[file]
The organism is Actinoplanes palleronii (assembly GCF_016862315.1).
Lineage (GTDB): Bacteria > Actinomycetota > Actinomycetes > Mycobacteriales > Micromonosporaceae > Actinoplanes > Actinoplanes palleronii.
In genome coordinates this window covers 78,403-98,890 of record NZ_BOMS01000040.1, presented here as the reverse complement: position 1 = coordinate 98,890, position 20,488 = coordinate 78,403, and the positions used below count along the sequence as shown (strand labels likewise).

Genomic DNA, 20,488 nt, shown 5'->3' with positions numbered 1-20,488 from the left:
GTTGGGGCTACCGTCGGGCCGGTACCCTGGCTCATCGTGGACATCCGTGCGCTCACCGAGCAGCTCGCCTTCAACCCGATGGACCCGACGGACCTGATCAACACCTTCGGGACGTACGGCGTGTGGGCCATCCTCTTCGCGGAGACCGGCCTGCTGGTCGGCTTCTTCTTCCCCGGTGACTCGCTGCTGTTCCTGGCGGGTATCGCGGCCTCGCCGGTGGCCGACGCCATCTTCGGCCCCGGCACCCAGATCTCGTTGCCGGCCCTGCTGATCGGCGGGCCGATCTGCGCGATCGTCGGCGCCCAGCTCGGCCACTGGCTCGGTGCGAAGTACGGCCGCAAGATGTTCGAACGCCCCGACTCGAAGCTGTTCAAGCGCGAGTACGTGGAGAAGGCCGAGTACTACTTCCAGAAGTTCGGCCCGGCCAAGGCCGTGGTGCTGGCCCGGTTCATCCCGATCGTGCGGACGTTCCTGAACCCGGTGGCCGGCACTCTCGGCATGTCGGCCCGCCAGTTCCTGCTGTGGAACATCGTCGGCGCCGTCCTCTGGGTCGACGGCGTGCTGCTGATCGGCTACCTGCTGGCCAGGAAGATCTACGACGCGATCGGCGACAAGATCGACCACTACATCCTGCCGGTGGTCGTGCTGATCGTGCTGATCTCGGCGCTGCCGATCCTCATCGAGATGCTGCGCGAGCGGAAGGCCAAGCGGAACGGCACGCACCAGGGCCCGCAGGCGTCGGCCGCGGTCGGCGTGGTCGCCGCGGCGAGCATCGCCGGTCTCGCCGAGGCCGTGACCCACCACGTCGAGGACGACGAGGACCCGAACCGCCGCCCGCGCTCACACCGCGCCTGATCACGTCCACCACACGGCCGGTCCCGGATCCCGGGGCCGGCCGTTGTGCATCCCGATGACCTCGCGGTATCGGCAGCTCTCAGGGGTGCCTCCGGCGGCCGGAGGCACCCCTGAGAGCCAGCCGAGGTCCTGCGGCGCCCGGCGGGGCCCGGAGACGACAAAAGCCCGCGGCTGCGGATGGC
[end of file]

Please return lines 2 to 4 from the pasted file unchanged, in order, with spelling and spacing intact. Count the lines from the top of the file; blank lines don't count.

Lineage (GTDB): Bacteria > Actinomycetota > Actinomycetes > Mycobacteriales > Micromonosporaceae > Actinoplanes > Actinoplanes palleronii.
In genome coordinates this window covers 78,403-98,890 of record NZ_BOMS01000040.1, presented here as the reverse complement: position 1 = coordinate 98,890, position 20,488 = coordinate 78,403, and the positions used below count along the sequence as shown (strand labels likewise).

Genomic DNA, 20,488 nt, shown 5'->3' with positions numbered 1-20,488 from the left: